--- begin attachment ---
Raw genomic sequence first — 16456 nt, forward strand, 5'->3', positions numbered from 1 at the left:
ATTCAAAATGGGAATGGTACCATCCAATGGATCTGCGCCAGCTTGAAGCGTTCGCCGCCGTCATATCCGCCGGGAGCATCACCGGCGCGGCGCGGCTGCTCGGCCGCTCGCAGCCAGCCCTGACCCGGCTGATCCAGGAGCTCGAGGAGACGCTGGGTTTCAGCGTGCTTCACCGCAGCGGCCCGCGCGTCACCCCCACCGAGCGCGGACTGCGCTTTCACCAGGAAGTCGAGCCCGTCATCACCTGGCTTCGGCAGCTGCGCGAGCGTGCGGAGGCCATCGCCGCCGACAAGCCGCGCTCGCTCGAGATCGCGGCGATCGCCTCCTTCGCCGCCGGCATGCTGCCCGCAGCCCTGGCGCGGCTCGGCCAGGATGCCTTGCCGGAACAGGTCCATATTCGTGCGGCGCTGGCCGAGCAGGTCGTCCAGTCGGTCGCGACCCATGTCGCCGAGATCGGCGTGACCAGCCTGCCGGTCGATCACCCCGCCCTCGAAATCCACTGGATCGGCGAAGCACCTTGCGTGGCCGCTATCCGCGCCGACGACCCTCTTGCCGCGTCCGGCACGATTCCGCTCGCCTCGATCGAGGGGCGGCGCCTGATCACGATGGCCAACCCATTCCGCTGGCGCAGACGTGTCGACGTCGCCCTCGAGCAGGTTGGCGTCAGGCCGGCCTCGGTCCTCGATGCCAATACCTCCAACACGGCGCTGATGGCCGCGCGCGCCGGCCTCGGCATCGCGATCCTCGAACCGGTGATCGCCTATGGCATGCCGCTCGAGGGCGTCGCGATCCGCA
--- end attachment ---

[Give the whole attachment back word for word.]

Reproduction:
Raw genomic sequence first — 16456 nt, forward strand, 5'->3', positions numbered from 1 at the left:
ATTCAAAATGGGAATGGTACCATCCAATGGATCTGCGCCAGCTTGAAGCGTTCGCCGCCGTCATATCCGCCGGGAGCATCACCGGCGCGGCGCGGCTGCTCGGCCGCTCGCAGCCAGCCCTGACCCGGCTGATCCAGGAGCTCGAGGAGACGCTGGGTTTCAGCGTGCTTCACCGCAGCGGCCCGCGCGTCACCCCCACCGAGCGCGGACTGCGCTTTCACCAGGAAGTCGAGCCCGTCATCACCTGGCTTCGGCAGCTGCGCGAGCGTGCGGAGGCCATCGCCGCCGACAAGCCGCGCTCGCTCGAGATCGCGGCGATCGCCTCCTTCGCCGCCGGCATGCTGCCCGCAGCCCTGGCGCGGCTCGGCCAGGATGCCTTGCCGGAACAGGTCCATATTCGTGCGGCGCTGGCCGAGCAGGTCGTCCAGTCGGTCGCGACCCATGTCGCCGAGATCGGCGTGACCAGCCTGCCGGTCGATCACCCCGCCCTCGAAATCCACTGGATCGGCGAAGCACCTTGCGTGGCCGCTATCCGCGCCGACGACCCTCTTGCCGCGTCCGGCACGATTCCGCTCGCCTCGATCGAGGGGCGGCGCCTGATCACGATGGCCAACCCATTCCGCTGGCGCAGACGTGTCGACGTCGCCCTCGAGCAGGTTGGCGTCAGGCCGGCCTCGGTCCTCGATGCCAATACCTCCAACACGGCGCTGATGGCCGCGCGCGCCGGCCTCGGCATCGCGATCCTCGAACCGGTGATCGCCTATGGCATGCCGCTCGAGGGCGTCGCGATCCGCA